2006-04-06 People's Daily
The upcoming visit to the United States by Chinese President Hu Jintao will represent a key milestone in efforts that the two countries work together to contribute to international growth and stability, State Department deputy spokesman Adam Ereli said at a briefing on Thursday. "This visit will represent one of the key milestones" in the "broad and complex undertaking" that both countries work together " to contribute to international growth and stability in ways that benefit both our countries," Ereli said at the National Press Center briefing. "This is an opportunity for the leaders of these two great nations to once again meet, to once again reaffirm their strong commitment to a healthy relationship, one in which there are many convergent interests," Ereli said when answering questions from Xinhua. The visit will also offer the United States an opportunity to raise the Chinese side issues that "we feel strong about," Ereli said. As U.S. Deputy Secretary of State Robert Zoellick has pointed out, China is an important player on the international stage and the United States wants to work together with China in ways that help China meet its own development challenge as well as contribute to the growth and stability worldwide that benefits both countries, Ereli said. "That is going to be the fundamental nature of the discussions between the two leaders," Ereli said, noting that the United States regards its relationship with China as a "critical" one both for the United States and for the world. Chinese President Hu Jintao is expected to visit the United States later this month and U.S. President George W. Bush will meet with him at the White House on April 20.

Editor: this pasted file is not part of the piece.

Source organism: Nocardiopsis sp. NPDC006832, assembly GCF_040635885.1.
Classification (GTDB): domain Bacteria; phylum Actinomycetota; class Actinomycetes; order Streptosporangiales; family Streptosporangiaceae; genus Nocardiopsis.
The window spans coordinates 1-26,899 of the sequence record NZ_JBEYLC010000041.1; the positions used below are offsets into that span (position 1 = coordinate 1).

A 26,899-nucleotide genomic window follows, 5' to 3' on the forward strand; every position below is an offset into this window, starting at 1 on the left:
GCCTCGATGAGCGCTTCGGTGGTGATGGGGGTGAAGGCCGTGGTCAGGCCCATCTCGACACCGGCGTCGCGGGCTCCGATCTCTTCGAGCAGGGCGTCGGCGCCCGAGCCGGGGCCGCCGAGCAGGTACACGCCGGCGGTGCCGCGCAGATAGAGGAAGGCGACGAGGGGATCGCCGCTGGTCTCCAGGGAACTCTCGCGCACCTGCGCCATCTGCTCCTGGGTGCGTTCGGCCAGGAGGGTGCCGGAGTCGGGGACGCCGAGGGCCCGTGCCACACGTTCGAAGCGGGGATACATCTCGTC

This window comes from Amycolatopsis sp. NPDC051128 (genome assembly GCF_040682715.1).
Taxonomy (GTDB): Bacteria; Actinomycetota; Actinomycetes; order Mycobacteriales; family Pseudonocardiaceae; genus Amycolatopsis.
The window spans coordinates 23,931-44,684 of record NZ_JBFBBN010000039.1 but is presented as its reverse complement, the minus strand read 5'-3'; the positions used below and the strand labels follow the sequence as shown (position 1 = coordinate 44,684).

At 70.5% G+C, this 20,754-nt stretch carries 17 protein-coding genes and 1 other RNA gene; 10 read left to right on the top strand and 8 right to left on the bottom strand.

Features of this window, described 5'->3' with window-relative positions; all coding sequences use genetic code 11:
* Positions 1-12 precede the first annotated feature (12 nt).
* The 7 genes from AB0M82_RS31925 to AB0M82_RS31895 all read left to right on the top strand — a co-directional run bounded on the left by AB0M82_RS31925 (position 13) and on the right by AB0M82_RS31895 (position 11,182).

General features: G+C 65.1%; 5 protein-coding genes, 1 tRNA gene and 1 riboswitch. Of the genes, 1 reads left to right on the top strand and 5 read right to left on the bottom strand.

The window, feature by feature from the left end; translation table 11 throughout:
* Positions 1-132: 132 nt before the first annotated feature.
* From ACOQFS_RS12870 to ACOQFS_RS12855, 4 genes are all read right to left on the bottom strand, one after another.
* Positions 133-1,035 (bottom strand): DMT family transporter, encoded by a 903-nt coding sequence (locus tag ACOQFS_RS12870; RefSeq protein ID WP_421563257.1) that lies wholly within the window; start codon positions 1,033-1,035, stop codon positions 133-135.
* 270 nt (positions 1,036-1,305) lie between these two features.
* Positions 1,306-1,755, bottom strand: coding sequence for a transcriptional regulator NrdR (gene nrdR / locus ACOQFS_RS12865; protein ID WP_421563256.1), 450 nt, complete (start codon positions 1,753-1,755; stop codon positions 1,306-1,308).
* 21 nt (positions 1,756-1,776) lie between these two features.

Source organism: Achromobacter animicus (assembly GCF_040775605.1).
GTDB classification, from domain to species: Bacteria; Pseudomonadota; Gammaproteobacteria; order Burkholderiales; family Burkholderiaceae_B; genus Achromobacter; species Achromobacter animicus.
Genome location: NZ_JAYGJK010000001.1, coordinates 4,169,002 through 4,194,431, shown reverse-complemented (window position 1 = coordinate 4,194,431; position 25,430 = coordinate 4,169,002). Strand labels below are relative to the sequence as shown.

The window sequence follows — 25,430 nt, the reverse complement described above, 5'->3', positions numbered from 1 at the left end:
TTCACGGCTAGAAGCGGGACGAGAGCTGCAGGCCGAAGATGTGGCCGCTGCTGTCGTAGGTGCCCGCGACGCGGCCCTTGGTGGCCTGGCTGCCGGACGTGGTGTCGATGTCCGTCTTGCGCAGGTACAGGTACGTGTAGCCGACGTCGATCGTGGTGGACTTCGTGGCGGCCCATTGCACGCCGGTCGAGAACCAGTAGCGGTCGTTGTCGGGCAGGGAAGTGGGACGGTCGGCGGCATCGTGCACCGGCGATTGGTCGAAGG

China pledges closer trade ties with Yemen
2006-04-06 Xinhuanet